Tag: tim sheehy
Tim Sheehy

Montana GOP Candidate's 'Bootstrap' Narrative Omits $100K Loan From Parents

A Republican candidate for what will likely be one of the closest US Senate races in 2024 recently admitted that the success of his business only came after he got a huge cash injection from his parents.

Tim Sheehy, a businessman running against Sen. Jon Tester (D-MT), is founder and CEO of Bridger Aerospace, which is an aerial firefighting company. He's known for his rags-to-riches story, telling crowds while stumping that he and his wife lived in a tent and a barn while they built the company up "from scratch." However, the Daily Beast reports that Sheehy has until now omitted the fact that his parents provided him with a $100,000 loan when he launched his company.

"When I saw a business opportunity, I took my entire life savings — I didn't get a government loan, didn’t get a government handout — I started a business in my barn and built it from scratch," Sheehy told a crowd of supporters at an August rally. He later said on a November podcast appearance that he and his wife "bought our land, and we lived in a tent, literally, for months, and we built the barn that we lived in for four and a half years. And it was like bootstrap central."

According to the Beast, Sheehy's forthcoming memoir, Mudslingers: A True Story of American Firefighting, includes a key passage about his family's largesse. While the 38-year-old ex-Navy SEAL and his wife saved up $300,000, it still wasn't enough for the roughly half million dollars needed to buy the company's first two planes.

At that point, Sheehy wrote that he called his parents and asked them for the $100,000 they had saved up for his college fund, since he attended the tuition-free US Naval Academy. He also called his brother Matt, who is president and CEO of an energy infrastructure company, and gave him an equity stake in the company and access to his company's financial records in exchange for a "significant cash investment."

"In addition to the $100,000 loan they offered me plenty of free advice, which as anyone knows in family business, can go both ways," Sheehy wrote, adding that "nothing would have moved forward without them."

If elected, Sheehy would be one of the wealthiest members of Congress, with a net worth between $74 million and $200 million, according to his financial disclosure forms. According to Ballotpedia, Sheehy is one of three Republican challengers for the Senate seat, with Rep. Matt Rosendale (R-MT) also contemplating a run.

Reprinted with permission from Alternet.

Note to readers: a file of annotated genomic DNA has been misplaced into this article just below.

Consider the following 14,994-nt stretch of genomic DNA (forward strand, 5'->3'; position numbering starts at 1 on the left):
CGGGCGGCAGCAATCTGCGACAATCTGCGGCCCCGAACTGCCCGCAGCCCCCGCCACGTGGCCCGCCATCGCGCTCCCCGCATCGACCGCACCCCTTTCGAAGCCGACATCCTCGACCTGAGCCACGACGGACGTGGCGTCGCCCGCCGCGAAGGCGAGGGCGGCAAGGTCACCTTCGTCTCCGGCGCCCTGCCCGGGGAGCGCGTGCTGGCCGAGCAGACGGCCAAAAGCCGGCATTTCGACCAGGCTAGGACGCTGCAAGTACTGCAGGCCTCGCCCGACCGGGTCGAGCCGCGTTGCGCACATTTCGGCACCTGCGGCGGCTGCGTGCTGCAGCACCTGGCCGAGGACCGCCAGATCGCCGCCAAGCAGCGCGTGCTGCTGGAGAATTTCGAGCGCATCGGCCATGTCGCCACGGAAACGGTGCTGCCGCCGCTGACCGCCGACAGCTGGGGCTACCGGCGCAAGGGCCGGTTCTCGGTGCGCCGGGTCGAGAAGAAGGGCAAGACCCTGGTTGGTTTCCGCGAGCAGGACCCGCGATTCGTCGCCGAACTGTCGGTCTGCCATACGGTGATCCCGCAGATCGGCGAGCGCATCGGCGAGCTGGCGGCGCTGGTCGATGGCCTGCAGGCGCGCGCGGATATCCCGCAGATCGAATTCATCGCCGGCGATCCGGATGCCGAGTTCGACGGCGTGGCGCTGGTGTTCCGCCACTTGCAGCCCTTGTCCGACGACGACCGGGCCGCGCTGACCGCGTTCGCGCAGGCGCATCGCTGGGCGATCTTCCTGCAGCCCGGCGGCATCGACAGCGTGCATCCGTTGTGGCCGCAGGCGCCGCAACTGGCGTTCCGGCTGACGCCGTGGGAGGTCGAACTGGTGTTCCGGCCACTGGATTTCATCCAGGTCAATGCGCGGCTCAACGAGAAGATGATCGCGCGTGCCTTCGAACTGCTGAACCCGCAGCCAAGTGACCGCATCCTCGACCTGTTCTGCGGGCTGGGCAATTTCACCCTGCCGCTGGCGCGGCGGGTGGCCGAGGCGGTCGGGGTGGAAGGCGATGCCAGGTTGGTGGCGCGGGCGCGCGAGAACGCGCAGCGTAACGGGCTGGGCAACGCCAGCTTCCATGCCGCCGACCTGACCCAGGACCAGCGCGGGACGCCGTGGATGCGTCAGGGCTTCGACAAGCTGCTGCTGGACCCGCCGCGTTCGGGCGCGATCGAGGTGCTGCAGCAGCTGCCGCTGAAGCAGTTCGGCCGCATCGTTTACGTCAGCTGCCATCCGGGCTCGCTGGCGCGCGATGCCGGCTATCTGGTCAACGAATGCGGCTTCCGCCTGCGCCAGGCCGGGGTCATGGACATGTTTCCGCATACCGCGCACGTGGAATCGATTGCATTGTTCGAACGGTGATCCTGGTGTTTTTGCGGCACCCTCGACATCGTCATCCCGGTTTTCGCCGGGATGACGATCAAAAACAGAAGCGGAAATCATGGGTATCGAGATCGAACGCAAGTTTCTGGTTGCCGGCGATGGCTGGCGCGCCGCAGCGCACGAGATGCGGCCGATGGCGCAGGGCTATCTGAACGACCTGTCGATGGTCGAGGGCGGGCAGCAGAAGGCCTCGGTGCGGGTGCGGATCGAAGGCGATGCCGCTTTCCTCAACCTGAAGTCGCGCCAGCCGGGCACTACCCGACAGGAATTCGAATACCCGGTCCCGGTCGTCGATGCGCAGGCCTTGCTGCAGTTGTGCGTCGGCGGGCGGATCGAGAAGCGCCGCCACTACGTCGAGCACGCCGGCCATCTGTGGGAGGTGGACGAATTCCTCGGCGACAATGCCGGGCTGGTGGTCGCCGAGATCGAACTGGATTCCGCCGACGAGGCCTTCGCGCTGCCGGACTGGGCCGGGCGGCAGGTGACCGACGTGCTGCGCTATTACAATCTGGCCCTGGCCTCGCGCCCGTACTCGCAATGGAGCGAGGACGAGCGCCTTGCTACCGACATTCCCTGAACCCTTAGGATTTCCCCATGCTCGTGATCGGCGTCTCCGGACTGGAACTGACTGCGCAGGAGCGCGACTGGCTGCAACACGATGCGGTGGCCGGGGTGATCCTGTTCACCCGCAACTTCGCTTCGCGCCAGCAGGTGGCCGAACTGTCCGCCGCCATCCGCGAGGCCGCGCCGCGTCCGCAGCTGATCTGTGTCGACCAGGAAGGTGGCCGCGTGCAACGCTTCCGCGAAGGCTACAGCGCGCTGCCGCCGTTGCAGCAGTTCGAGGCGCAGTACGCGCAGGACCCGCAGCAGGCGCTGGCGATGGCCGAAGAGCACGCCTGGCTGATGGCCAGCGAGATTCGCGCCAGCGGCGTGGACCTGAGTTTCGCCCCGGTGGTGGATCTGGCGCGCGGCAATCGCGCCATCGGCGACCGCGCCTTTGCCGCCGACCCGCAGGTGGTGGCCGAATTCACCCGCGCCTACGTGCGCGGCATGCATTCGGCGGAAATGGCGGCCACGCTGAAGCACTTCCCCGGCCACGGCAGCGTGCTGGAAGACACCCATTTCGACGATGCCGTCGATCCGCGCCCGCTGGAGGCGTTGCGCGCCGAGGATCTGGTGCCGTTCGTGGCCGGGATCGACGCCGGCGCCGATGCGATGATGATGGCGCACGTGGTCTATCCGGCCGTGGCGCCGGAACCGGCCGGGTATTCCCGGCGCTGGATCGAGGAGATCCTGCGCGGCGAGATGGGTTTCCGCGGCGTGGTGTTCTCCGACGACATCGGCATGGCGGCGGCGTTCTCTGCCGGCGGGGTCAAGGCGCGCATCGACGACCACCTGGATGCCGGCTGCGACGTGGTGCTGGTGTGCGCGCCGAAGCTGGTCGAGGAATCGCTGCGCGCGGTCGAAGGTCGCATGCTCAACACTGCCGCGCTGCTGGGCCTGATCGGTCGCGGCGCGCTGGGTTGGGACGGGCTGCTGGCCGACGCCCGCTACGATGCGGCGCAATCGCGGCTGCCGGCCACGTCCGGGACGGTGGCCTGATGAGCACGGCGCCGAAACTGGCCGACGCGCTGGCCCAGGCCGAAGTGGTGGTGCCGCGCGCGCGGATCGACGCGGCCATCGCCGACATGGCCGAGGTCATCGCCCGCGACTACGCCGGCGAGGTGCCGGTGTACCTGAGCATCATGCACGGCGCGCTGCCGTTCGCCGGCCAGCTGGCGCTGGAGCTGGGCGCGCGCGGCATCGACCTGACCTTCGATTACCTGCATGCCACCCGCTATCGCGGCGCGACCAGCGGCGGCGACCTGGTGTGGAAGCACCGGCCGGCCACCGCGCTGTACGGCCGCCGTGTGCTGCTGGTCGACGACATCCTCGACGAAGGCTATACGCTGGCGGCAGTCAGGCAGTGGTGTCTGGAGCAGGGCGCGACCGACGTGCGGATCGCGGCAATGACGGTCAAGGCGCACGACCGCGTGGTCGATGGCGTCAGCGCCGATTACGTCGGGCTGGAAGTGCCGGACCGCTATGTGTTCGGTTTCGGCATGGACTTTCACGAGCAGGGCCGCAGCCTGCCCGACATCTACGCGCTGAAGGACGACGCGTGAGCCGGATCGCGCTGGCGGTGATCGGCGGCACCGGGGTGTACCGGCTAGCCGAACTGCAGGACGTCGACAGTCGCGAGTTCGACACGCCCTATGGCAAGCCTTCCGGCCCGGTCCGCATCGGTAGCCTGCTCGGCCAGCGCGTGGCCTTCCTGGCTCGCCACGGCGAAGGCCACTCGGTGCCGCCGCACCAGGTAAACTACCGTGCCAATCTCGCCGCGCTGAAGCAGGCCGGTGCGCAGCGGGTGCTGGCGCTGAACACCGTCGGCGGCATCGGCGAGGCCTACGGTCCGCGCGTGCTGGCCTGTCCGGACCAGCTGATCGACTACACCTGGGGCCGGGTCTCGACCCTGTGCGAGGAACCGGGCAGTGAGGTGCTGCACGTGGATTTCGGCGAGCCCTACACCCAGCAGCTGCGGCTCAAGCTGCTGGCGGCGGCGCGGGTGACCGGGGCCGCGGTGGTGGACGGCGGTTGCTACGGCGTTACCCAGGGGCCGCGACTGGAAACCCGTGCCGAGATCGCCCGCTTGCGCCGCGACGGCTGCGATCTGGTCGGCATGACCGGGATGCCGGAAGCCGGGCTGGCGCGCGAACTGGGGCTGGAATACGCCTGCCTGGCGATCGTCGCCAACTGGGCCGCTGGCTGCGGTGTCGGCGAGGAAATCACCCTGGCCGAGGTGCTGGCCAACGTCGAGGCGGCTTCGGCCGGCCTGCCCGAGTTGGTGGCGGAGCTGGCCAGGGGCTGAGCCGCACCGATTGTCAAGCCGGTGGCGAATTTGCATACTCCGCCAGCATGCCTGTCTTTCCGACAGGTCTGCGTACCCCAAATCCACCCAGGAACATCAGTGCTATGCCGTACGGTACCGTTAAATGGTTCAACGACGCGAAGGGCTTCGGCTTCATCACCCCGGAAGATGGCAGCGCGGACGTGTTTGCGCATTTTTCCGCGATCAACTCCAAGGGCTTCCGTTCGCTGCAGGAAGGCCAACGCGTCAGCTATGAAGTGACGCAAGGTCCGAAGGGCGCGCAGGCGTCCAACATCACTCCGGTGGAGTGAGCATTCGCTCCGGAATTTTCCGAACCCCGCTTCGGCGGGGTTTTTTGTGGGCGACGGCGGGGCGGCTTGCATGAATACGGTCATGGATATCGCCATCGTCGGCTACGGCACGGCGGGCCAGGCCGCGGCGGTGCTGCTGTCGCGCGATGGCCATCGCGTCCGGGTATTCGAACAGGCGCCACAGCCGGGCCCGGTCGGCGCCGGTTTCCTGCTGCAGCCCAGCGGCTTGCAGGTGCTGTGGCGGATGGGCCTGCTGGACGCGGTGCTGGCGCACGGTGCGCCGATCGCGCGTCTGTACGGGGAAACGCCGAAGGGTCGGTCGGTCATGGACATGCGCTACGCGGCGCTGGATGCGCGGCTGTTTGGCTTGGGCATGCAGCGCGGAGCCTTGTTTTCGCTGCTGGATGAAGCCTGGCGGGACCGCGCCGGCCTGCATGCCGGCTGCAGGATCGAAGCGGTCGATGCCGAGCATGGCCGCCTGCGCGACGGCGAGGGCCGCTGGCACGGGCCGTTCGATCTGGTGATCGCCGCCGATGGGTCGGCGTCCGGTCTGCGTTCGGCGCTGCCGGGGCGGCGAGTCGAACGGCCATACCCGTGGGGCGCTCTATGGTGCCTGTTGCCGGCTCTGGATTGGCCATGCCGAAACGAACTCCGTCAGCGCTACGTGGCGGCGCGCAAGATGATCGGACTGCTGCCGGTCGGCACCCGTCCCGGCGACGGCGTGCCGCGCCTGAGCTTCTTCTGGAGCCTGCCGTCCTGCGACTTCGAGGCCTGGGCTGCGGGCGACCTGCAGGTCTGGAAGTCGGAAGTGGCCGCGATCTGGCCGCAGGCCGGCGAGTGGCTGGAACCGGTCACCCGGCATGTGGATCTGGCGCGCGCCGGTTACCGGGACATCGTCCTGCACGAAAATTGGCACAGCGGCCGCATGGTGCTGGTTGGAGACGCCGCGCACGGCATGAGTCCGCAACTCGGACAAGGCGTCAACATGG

Tim Sheehy

GOP Senate Candidate Attacked Lobbyist Funding -- Then Took Their Money

Tim Sheehy, a Republican millionaire business executive running to be one of Montana’s U.S. senators in 2024, has repeatedly complained that Democratic Sen. Jon Tester takes too much in campaign donations from registered lobbyists. But Sheehy’s first campaign finance disclosure filing reveals that his campaign has already received tens of thousands of dollars from lobbyists. Sheehy is one of three candidates seeking the Republican nomination for the seat.

“On his way to becoming the number one recipient of lobbyist cash, Jon Tester has talked a lot about standing up to the pay-to-play culture in Washington but hasn’t done a thing to stop it,” Sheehy said in a September 25 press release. “Career politicians like Jon Tester have abandoned the American people — serving the lobbyists, special interests, and themselves instead of hard working Americans. Jon Tester is all talk, no leadership — Montanans deserve better.”

Sheehy’s claim, which he has also repeatedly tweeted, appears to be based on data from five years ago, when, at one point in the 2018 campaign cycle, Tester was the national leader in lobbyist contributions. He did not rank in the top 25, according to Open Secrets, during the 2020 or 2022 campaign cycles.

As national Republican leaders pushed to recruit Sheehy to run, he met in June with a group of about 20 federal lobbyists at the Washington, D.C., offices of tobacco giant Altria to discuss the race, according to a Politico Playbook report.

Three days after Sheehy joined the race, he accepted a $3,300 donation — the largest legally permissible amount — from registered lobbyist Todd Walker, Altria‘s senior vice president for government affairs and public policy.

A Sheehy campaign spokesperson did not immediately respond to an American Independent Foundation inquiry about his contributors.

Walker is not the only lobbyist funding Sheehy’s campaign. An American Independent Foundation review of his October quarterly disclosure to the Federal Election Commision reveals that he accepted at least $41,660 from registered lobbyists and another $1,000 from the corporate PAC for the CGCN Group, a top Washington lobbying firm.

Among his lobbyist donors are Brian Henneberry, who represents fossil fuel behemoth Koch Industries; Chevron lobbyist James R. Thompson; and Phil Hardy, whose clients include Sheehy’s own company, Bridger Aerospace Group.

As Sheehy collects donations from lobbyists and decries their influence, Insiderreported in August that he plans to give some of the proceeds of his soon-to-be-published memoir to the United Aerial Firefighters Association, an industry group he co-founded. The group has spent at least $25,000 on federal lobbying already in 2023.

Though the National Republican Senatorial Committee is backing Sheehy, polling shows he is trailing Republican Montana Rep. Matt Rosendale, who is reportedly planning to join the race, in a possible primary matchup. Sheehy also trails Tester in a hypothetical general election.

Reprinted with permission from American Journal News.

Shop our Store


Editor's Blog

Corona Virus